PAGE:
At first, Dubhthach attributed the missing flour and pantry supplies to a variety of sources including simply poor estimations of how much they had left. Yet, he hadn't been pestered by a beggar in some time for food and this made him start to wonder. Then, one day he caught his daughter Brigid hastily giving away flour and oil to a beggar at the front door who thanked her profusely. He was furious that she would give away the family's things to beggars and those in particular need. When he confronted her for what she was doing, she reminded him that she felt a calling to do ministry and that she would do it wherever she was with whatever she had access to. He seethed privately over her confident brand of charity and wondered if the faith she shared with her mother really was enough to change lives, values, and outlooks. He had married her mother knowing she had been convert to the Christian religion who had been baptized by Patrick of Ireland. What he hadn't known was the change that had infected her heart the day she gladly accepted the baptismal waters. Their daughter Brigid had clearly been likewise converted upon hearing the Christian story and the specific story of St. Patrick.
He had left her alone because he didn't quite know how to stop her. He didn't want her to leave and become a nun like she desired because he still hoped to persuade to leave her faith. Yet, he couldn't stand the idea of her using his family's wealth to take care of people he had no desire to help. It seems the decision was made for him when she took the jewel-encrusted sword in their home and gave it to a beggar to sell to feed his family and buy medicines. His fury overran his hesitation and he insisted that she pack her things and leave. She had gone one step too far and it was apparent that she would not be happy until she had given away all that she could to help and love the poor. Even in his rage, he didn't want to see her become destitute, though, and so he sent her to a convent. When she arrived, she took her vows and became a nun under the guidance of St. Moel the Briton.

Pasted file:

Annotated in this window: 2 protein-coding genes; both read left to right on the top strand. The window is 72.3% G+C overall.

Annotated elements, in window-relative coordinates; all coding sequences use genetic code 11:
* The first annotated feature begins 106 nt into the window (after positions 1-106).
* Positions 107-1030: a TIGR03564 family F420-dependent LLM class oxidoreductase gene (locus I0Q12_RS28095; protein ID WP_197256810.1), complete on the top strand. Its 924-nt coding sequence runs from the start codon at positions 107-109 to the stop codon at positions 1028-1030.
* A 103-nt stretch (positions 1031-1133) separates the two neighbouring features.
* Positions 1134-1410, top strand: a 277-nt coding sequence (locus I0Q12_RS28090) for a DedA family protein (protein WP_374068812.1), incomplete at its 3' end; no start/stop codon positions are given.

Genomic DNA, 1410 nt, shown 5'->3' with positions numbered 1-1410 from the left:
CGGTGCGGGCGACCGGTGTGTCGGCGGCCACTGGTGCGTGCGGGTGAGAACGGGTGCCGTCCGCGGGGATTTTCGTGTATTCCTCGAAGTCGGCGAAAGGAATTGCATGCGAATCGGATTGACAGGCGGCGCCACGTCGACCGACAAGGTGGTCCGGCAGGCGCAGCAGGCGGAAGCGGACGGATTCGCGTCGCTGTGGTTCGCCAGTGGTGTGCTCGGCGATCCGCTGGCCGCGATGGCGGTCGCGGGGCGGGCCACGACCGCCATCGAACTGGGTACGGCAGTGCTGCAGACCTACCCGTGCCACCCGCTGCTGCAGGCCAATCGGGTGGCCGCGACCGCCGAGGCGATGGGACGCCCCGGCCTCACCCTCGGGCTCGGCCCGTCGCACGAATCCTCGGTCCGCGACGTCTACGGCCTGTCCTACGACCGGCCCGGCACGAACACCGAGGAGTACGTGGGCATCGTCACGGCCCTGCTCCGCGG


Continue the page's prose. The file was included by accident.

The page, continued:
As a nun, Brigid was known for her piety, devotion, and holiness. She did not take vows to make sure she had a life provided to her but because she wanted a chance to pour herself out for others. Soon, her vibrant prayers and eager charity attracted attention of leaders of the Celtic Church. Her faith was not especially mystical or esoteric and was, in fact, focused on finding ways to live and practice her faith in the every day. Mountain top experiences were alright but they weren't the fuel that maintained Brigid's steady and passionate faith. Eventually, she was appointed abbess of a double-monastery in Kildare. As a double-monastery, it meant that she was a spiritual director and guide both to nuns and monks. As abbess of Kildare, she had the authority and influence of a bishop. Even now, Brigid is considered one of the great saints of Ireland and is remembered alongside Patrick whom she hoped to emulate in her life and faith. When she died in 524, she was buried in the abbey near the altar. Her presence among the faithful continued to inspire them toward a practice faith that called all to pour themselves out whatever the cost.